There are many examples of assault under Tennessee criminal law. The general Tennessee law for assault, codified at Tenn. Code Ann. §39-13-101, defines assault as follows:
(a) A person commits the crime of assault who:
(1) Intentionally, knowingly or recklessly causes bodily injury to another;
(2) Intentionally or knowingly causes another to reasonably fear imminent bodily injury; or
(3) Intentionally or knowingly causes physical contact with another and a reasonable person would regard the contact as extremely offensive or provocative.
Some of the more common methods of assaulting someone are punching, displaying or shooting a weapon at someone, or hitting someone with another object. In State v. Teats, No. No. M2015-00777-CCA-R3-CD, 2016 Tenn. Crim. App. LEXIS 93 (Tenn. Crim. App. Feb. 10, 2016), the Tennessee Court of Criminal Appeals affirmed the assault conviction of a woman who pushed an off-duty police officer into a ditch and sprayed him with mace.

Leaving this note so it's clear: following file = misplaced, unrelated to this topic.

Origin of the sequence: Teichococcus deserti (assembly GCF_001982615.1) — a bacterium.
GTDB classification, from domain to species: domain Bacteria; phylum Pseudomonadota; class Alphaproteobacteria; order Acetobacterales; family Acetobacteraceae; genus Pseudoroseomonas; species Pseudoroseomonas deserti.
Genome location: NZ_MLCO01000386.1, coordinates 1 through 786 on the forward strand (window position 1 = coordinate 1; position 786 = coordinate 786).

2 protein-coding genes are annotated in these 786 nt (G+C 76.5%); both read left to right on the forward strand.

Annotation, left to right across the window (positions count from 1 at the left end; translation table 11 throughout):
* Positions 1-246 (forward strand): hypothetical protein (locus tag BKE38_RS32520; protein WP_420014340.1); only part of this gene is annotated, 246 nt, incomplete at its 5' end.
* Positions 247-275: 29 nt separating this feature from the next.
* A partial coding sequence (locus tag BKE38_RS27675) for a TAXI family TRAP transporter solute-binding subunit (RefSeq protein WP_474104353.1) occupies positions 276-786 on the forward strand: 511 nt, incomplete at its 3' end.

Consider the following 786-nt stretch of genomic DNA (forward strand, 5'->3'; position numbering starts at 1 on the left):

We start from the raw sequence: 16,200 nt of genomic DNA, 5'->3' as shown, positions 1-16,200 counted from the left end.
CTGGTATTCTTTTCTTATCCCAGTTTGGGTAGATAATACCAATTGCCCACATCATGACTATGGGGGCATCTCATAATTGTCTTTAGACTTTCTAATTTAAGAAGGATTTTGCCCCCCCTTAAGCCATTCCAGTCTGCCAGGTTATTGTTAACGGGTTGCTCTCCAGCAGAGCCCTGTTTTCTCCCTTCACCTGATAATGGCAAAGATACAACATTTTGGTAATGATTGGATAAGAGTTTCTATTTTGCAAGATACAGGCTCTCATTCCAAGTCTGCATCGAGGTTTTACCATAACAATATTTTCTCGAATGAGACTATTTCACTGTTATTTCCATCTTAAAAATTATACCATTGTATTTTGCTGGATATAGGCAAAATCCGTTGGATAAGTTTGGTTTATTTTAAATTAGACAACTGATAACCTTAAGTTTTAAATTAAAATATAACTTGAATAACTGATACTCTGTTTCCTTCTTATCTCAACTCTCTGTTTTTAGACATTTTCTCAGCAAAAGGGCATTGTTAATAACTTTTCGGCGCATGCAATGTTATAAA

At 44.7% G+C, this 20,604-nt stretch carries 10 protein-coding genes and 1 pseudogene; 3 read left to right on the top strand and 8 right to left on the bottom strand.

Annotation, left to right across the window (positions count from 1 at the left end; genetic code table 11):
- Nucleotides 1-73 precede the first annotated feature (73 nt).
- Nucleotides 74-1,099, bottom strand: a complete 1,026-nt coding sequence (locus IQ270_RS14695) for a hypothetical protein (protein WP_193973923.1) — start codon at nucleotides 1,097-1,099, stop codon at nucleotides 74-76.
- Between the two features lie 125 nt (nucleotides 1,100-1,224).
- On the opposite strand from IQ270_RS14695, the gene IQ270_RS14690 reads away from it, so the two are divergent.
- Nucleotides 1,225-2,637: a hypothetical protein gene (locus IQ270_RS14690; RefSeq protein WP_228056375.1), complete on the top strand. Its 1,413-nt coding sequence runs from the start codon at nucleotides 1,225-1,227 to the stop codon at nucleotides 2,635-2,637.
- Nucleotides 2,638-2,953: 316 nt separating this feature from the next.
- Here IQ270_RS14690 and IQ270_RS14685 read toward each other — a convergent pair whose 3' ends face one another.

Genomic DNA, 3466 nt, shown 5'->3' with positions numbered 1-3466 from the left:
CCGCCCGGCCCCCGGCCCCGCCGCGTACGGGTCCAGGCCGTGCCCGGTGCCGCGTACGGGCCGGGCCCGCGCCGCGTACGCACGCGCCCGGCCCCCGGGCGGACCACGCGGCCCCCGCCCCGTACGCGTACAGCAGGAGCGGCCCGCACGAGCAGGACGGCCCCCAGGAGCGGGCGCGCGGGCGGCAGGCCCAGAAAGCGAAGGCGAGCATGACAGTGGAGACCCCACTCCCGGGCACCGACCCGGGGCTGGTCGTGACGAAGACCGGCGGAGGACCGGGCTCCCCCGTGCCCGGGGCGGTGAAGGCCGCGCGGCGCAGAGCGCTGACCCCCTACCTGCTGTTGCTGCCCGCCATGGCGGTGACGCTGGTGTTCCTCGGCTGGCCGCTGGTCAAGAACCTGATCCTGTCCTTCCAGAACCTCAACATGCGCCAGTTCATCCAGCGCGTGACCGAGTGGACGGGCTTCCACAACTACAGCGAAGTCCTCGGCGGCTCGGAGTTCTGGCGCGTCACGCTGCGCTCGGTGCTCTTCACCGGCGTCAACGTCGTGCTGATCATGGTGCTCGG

More recently, the Tennessee Court of Criminal Appeals affirmed the conviction of a man for aggravated assault when he approached a store clerk with a raised baseball bat and earlier had threatened harm to the clerk for asking him to leave the store. State v. Fisher, No. M2017-00975-CCA-R3-CD, 2018 Tenn. Crim. App. LEXIS 453 (Tenn. Crim. App. June 20, 2018).
Sometimes a defendant can face multiple charges for assault. For example, in State v. Kirkland, No. E2013-02243-CCA-R3-CD, 2014 Tenn. Crim. App. LEXIS 1106 (Tenn. Crim. App. Dec. 11, 2014), the Tennessee Court of Criminal Appeals affirmed defendant’s two assault convictions both for punching the victim in the face and because the victim reasonably feared that the defendant might pull her pistol from her purse and shoot the victim.
There are many ways to commit the crime of assault. If you face criminal charges for assault, contact attorney Philip Clark at PNC Law.